# logistic regression multivariable fractional ploynomials stata vs. R

I a going through Hosmer, Lemenshow and Sturdivant's (HLS) Applied Logistic Regression (2013) and trying to interpret the difference between what STATA is doing and what R is doing. Concerning the fit of the model using multivariable fractional ploynomials (MFP), HLS looks at the glow500 study where the dependent variable is fracture and there are both dichotomous and continuous independent variable. You do not need the book to consider these questions:

Here is the data and the R call to the MFP function

library(mfp)
library(data.table)
colnames(mydat) = c("SUB_ID","SITE_ID","PHY_ID","PRIORFRAC","AGE","WEIGHT","HEIGHT","BMI","PREMENO","MOMFRAC","ARMASSIST","SMOKE",
"RATERISK","FRACSCORE", "FRACTURE","V16","V17")
m = mfp(FRACTURE ~ PRIORFRAC + as.factor(RATERISK) + MOMFRAC  + ARMASSIST + SMOKE + PREMENO +
fp(AGE, df=4, select = .15, alpha = .05) +
fp(BMI, df=4, select = .15, alpha = .05) +
fp(WEIGHT, df=4, select = .15, alpha = .05) +
fp(HEIGHT, df=4, select = .15, alpha = .05) ,
family = binomial, data= mydat, verbose = TRUE)
summary(m)


In HLS's book on page 142 there is table that is Cycle 2 of the MFP procedure. Cycle 2 they says contains the "partial liklihood ratio tests that are based, not on the full 11 covariate model, but on a 5 covariate model (from Cycle 1)." NOTE: HERE HE SAYS THERE ARE 5 VARIABLES that are significant from cycle 1.

Here is the MFP function call in R using the same data he used in STATA.

I have a couple questions.

QUESTION 1

On page 141 in the book BMI is not significant so it is not included in cycle 2. You can see the same non-significance in the R output. If you look at Cycle 1 you see

           BMI
506.098
503.837     1
501.743     0.5
501.574     -2 1


So the liklihood ratio test is

1-pchisq(506.098 - 501.574,4) = p-value of .34 > .15 so DO NOT INCLUDE in cycle 2


This is the Deviance of the NULL Model excluding BMI compared to the deviance of the best 2-term polynomial fit powers (-2,1) the p-value = .34 which is > .15 so BMI SHOULD NOT BE INCLUDED in CYCLE 2. But it is. You can look under Cycle 2 of the output and you see:

                 BMI
506.674
505.865     1
504.843     -2
504.224     -2 -2


So now in R - in Cycle 2 you see 6 (NOT 5 like he says in the book) variables in the model in cycle 2. BMI again is not significant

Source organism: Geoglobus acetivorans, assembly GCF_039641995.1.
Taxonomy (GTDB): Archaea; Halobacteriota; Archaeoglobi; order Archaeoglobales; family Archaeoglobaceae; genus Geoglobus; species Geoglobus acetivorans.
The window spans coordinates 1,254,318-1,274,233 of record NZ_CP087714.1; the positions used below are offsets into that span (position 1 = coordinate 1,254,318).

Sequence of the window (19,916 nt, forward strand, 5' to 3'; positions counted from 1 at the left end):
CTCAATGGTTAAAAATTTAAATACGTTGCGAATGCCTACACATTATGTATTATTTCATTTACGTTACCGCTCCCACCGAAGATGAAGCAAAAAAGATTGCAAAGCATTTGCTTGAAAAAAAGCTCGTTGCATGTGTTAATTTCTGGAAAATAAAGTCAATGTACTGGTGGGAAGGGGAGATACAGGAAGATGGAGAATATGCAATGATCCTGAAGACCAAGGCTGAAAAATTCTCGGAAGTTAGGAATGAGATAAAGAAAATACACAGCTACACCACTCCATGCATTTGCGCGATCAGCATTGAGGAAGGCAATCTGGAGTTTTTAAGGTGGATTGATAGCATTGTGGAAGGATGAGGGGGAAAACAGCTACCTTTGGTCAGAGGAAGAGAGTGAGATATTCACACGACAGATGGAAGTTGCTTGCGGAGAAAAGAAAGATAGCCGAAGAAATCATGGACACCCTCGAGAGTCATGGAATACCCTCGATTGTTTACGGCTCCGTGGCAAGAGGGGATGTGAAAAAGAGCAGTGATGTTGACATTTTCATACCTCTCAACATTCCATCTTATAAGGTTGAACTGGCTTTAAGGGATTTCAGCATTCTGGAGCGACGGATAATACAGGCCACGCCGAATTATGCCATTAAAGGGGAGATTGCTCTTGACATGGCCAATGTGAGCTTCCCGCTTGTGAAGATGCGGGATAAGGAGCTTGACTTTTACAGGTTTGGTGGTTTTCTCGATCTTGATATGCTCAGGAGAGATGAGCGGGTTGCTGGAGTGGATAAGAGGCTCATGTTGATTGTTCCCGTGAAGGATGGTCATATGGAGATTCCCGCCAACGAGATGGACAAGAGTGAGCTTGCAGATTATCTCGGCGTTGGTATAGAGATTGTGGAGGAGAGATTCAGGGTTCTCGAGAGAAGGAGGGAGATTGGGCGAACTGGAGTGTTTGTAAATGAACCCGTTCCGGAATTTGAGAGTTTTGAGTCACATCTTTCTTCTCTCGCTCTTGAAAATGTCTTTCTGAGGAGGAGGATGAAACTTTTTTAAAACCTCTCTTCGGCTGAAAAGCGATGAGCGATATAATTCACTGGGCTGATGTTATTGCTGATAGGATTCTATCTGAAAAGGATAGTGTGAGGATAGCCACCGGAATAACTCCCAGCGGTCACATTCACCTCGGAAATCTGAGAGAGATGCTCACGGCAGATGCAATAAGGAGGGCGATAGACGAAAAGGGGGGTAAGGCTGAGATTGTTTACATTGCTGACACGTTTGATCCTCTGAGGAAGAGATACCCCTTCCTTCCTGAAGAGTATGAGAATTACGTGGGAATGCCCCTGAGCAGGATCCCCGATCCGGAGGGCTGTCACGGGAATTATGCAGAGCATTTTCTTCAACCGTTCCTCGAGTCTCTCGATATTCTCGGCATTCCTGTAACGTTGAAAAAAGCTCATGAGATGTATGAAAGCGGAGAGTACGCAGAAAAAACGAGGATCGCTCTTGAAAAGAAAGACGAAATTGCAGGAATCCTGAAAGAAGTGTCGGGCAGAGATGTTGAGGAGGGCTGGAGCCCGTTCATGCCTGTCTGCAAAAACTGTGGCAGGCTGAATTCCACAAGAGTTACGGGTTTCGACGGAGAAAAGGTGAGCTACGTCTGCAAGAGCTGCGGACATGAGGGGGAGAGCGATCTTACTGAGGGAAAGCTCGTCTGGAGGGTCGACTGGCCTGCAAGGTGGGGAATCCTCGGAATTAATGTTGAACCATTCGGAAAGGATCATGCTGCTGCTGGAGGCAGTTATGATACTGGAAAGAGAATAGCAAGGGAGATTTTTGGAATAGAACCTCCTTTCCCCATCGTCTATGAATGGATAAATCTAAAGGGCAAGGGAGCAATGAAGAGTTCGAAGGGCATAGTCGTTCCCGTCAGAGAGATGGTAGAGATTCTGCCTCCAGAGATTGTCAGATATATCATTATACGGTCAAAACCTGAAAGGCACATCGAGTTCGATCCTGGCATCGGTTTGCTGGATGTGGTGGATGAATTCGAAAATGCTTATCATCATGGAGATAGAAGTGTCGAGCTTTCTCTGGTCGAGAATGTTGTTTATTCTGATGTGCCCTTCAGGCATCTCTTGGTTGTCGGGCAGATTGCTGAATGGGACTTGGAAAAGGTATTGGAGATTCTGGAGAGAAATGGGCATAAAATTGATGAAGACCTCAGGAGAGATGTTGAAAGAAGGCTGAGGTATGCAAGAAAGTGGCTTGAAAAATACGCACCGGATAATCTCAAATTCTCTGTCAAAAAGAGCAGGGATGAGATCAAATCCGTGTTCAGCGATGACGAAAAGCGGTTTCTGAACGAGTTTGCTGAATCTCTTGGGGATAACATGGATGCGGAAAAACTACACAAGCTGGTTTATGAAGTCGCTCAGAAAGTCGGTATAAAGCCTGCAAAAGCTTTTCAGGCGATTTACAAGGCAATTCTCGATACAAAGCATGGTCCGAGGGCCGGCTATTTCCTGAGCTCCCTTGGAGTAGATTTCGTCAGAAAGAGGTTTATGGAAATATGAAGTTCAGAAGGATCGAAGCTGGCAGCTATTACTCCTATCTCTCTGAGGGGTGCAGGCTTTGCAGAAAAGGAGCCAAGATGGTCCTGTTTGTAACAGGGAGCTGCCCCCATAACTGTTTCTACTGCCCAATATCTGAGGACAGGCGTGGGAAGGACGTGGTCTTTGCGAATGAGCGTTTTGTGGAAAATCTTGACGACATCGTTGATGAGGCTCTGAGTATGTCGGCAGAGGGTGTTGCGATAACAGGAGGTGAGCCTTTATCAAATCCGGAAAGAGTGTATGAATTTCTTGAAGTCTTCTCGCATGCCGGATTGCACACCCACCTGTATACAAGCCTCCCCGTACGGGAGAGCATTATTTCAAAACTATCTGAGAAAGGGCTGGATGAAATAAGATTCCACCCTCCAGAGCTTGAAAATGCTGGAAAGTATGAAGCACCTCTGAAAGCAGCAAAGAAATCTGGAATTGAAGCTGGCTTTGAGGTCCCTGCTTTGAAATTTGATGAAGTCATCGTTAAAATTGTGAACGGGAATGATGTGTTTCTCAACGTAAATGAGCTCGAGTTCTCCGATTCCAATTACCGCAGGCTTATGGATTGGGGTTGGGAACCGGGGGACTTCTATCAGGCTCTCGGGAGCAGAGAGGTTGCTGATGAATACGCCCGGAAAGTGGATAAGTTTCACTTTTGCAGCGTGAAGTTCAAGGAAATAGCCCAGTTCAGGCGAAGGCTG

1-pchisq(506.674 - 504.224,4) =  p-value = .65 so again not significant in cycle 2 comparing the NULL model in cycle 2 vs. the best 2 term polynomial (-2,2)


So my first question is why is BMI included in Cycle 2 in R? Looking at BMI in cycle 1 it is NOT significant.

QUESTION 2 Under the Fractional Polynomials part of the output I see:

Fractional polynomials
df.initial select alpha df.final power1 power2
PRIORFRAC                     1   1.00  0.05        1      1      .
AGE                           4   0.15  0.05        1      1      .
as.factor(RATERISK)2          1   1.00  0.05        1      1      .
as.factor(RATERISK)3          1   1.00  0.05        1      1      .
MOMFRAC                       1   1.00  0.05        1      1      .
BMI                           4   0.15  0.05        0      .      .
WEIGHT                        4   0.15  0.05        0      .      .
ARMASSIST                     1   1.00  0.05        1      1      .
HEIGHT                        4   0.15  0.05        1      1      .
SMOKE                         1   1.00  0.05        1      1      .
PREMENO                       1   1.00  0.05        1      1      .


In the documentation (https://cran.r-project.org/web/packages/mfp/vignettes/mfp_vignette.pdf) df.final is defined as

"a vector containing the degrees of freedom of each covariate at convergence of the backfitting  algorithm (m=4 for second degree FP, m=2 for first degree FP, m=1 for untransformed variable, m=0 if covariate was excluded)."


can you explain how the df changes for weight and BMI so that they are excluded from the final model?

• I'm voting to close this question as off-topic because I think it better fits to stats.stackexchange (for statistics) or stack.overflow (as it is about software). – Ric Jul 6 '16 at 8:14